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Protoplanetary discs surrounding new stars.
NASA's Spirit rover has just completed a long hard slog across difficult Martian terrain to reach the Columbia hills. The short journey of just a couple of kilometres has taken Spirit months. Imagine if it could thoroughly analyze an area and then just pick up and fly somewhere new? NASA has awarded a contract to a proprosal from Pioneer Astronautics, which envisions a vehicle that could land on Mars, refuel with local materials, and then fly hundreds of kilometres to explore; repeating this process over and over again - the Martian Gashopper Aircraft.
Protoplanetary discs surrounding new stars seem to have the building blocks for rocky planets right from the start, according to new research from an international team of researchers. The Astronomers used the European Southern Observatory's VLT Interferometer to examine the discs around three young stars, which were similar to what our own Sun looked like more than 4.5 billion years ago. They found that the inner part of these discs is very rich in sand, ready to be clumped by gravity into larger and larger rocks until full planets form.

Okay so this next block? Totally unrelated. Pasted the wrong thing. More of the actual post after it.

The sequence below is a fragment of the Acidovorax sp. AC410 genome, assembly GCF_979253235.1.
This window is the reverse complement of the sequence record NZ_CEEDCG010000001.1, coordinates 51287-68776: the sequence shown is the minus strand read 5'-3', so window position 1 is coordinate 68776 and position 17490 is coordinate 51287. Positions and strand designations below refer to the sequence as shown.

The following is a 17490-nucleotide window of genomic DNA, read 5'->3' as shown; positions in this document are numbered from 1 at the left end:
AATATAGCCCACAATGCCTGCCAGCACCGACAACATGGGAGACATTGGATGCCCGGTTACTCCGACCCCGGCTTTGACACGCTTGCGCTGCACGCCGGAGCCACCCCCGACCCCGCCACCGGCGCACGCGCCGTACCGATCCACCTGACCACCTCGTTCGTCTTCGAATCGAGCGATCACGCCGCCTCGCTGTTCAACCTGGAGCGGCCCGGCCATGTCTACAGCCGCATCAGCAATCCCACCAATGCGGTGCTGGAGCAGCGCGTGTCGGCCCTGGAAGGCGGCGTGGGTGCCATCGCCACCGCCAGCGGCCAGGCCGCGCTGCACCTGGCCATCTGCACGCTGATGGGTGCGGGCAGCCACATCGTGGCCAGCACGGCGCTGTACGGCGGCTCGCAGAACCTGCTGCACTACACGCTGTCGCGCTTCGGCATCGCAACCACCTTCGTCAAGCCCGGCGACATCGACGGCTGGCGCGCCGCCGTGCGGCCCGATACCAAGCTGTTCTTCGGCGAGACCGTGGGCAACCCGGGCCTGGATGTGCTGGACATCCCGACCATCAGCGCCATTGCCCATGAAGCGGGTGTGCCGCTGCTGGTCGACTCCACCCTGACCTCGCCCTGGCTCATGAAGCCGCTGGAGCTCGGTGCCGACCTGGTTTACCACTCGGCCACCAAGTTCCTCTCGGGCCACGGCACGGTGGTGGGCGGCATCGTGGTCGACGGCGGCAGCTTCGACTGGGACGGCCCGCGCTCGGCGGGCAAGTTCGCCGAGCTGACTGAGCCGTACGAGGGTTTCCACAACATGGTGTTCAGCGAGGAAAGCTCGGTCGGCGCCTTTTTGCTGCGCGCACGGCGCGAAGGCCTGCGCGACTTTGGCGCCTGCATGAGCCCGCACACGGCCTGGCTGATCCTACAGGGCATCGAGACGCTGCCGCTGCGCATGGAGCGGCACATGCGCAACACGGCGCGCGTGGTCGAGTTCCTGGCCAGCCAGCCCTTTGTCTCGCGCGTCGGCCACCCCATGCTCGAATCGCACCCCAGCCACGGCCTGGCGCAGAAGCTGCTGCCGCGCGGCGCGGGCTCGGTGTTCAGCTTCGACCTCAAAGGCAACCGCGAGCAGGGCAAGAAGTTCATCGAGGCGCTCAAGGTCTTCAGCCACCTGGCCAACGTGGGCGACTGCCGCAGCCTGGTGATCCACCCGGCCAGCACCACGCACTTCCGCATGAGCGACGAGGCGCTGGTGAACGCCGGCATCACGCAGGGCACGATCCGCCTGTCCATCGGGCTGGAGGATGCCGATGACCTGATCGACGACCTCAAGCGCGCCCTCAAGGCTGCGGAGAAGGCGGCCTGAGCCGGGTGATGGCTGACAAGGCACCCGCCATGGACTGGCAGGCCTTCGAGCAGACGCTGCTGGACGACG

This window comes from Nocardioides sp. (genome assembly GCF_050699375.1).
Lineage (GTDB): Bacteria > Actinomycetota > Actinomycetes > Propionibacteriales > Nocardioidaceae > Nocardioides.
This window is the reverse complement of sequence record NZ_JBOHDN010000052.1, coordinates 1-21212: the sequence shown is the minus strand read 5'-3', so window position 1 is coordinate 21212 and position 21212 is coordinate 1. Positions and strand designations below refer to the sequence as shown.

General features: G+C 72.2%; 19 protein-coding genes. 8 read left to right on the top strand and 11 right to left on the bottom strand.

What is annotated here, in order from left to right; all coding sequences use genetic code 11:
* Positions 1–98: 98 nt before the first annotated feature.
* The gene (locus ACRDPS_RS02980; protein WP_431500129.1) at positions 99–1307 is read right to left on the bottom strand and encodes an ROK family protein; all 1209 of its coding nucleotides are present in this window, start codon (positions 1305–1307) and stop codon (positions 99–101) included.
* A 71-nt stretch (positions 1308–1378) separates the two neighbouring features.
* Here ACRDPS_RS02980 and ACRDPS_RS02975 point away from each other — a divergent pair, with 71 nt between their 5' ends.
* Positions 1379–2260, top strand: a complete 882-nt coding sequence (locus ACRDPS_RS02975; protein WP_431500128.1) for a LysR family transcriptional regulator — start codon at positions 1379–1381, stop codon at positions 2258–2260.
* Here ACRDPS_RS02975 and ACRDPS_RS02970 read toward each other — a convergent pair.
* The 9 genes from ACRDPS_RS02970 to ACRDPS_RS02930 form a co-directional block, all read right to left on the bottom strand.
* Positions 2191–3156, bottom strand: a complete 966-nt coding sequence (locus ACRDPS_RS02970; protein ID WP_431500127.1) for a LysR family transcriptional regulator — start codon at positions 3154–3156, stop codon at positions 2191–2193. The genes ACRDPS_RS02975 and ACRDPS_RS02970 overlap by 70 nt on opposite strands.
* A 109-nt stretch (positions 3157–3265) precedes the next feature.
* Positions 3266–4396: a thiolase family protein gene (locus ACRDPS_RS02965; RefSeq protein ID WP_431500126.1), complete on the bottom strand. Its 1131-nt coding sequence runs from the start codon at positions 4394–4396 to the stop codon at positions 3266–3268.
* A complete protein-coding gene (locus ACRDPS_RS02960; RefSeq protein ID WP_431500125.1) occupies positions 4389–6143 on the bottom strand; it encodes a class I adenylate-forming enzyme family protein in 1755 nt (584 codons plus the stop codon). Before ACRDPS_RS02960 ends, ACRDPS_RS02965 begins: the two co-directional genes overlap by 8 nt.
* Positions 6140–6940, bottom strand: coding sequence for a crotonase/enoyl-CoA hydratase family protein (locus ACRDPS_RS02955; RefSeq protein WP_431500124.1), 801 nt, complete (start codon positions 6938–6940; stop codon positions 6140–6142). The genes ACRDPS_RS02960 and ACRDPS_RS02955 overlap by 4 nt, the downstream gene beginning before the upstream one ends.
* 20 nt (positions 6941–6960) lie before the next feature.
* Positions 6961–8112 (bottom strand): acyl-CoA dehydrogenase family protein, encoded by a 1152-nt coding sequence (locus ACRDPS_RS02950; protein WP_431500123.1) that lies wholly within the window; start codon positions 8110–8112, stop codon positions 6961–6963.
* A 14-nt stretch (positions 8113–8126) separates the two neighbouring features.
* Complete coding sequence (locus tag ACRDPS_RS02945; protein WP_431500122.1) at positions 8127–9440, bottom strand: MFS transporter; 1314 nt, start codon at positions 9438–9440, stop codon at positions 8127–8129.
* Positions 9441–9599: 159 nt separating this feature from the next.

Cassini took this amazing photograph of Dione, one of Saturn's larger moons, on October 27 when it was 1.2 million km (746,000 miles) away. Voyager first saw the craters and bright, wispy streaks on its surface 24 years ago. Cassini is expected to do much much better, though, when it makes a close pass to the Moon in mid-December, 2004.
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